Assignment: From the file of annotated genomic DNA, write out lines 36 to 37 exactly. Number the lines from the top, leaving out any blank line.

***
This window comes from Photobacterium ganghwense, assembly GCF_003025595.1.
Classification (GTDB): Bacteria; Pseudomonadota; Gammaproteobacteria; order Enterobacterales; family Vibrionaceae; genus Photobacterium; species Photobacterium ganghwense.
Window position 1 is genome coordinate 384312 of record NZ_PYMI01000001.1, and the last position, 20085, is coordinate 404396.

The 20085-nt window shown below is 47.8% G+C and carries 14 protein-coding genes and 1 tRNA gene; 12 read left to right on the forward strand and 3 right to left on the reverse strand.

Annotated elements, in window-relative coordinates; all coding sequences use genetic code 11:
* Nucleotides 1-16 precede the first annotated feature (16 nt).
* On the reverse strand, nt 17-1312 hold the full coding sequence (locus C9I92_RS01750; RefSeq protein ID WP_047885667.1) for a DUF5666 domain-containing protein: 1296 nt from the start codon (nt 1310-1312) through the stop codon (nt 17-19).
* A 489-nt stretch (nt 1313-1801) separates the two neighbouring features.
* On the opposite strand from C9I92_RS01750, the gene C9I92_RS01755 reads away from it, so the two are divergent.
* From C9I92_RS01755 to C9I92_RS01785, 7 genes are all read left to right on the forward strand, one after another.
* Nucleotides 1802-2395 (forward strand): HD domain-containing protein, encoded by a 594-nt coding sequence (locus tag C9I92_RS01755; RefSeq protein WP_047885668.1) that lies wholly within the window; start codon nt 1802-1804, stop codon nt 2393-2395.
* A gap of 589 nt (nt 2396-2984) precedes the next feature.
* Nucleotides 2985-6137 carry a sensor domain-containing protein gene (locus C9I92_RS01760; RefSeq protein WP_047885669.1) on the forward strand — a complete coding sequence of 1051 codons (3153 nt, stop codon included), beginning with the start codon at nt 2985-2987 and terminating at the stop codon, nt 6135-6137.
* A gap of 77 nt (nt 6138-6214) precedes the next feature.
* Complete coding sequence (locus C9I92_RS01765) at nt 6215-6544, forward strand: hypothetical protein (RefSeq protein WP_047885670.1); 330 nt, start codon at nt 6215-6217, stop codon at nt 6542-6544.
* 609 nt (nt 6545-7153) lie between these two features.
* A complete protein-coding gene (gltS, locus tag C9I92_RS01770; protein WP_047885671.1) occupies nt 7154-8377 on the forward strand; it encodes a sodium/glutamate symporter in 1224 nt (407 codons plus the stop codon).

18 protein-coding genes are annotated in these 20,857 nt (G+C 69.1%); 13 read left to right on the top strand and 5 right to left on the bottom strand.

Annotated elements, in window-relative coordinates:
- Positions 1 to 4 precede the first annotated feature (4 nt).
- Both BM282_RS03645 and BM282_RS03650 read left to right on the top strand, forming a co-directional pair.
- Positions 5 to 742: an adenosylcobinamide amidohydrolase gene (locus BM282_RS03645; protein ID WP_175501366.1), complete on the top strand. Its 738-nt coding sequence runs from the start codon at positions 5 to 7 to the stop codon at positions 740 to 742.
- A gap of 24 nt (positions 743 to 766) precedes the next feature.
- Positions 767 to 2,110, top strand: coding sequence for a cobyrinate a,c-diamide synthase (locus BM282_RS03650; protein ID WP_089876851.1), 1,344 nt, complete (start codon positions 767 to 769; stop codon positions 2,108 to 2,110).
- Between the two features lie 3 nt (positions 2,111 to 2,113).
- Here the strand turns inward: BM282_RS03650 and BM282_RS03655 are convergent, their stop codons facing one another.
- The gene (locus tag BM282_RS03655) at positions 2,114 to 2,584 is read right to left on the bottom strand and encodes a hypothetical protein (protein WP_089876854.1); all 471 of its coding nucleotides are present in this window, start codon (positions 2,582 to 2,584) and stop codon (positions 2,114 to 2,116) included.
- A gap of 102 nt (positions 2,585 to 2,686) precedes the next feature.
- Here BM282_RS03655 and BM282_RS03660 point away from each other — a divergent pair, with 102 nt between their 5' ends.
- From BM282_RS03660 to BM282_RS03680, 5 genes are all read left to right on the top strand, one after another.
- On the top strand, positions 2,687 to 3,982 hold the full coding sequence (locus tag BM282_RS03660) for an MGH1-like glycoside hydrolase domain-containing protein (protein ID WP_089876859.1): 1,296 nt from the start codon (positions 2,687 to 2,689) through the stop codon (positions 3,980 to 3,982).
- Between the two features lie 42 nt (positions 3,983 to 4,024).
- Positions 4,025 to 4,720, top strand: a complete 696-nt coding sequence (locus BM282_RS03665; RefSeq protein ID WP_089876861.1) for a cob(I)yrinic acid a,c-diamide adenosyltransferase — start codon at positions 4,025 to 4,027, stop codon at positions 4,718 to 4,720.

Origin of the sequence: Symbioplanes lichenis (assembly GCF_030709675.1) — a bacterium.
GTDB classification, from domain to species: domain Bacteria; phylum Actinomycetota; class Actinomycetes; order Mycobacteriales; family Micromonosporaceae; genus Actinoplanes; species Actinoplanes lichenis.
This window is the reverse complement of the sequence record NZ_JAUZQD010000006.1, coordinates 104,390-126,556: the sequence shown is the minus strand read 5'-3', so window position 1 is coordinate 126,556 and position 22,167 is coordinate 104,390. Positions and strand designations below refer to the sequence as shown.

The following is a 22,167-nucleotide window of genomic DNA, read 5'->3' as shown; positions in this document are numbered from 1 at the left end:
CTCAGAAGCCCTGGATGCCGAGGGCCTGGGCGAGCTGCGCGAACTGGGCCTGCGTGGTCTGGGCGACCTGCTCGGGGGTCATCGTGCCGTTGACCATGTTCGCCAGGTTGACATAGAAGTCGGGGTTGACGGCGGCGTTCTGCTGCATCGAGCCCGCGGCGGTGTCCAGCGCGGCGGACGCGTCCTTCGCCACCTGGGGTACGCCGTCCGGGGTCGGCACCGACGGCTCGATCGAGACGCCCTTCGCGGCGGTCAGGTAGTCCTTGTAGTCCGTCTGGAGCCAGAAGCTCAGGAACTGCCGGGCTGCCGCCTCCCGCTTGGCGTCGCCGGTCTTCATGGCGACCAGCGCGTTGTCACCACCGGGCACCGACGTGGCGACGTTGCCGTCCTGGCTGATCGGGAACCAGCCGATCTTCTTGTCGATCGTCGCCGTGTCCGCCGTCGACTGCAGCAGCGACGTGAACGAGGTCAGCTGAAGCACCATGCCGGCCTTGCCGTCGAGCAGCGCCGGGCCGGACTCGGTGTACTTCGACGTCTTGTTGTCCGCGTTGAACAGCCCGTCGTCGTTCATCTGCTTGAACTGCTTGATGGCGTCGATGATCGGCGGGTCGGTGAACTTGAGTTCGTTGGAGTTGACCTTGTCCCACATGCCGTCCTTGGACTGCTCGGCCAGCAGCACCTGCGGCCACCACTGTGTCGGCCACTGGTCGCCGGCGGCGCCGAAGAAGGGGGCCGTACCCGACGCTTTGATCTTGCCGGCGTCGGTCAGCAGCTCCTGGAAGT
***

This window is the reverse complement of the sequence record NZ_JAUZQD010000006.1, coordinates 104,390-126,556: the sequence shown is the minus strand read 5'-3', so window position 1 is coordinate 126,556 and position 22,167 is coordinate 104,390. Positions and strand designations below refer to the sequence as shown.

The following is a 22,167-nucleotide window of genomic DNA, read 5'->3' as shown; positions in this document are numbered from 1 at the left end: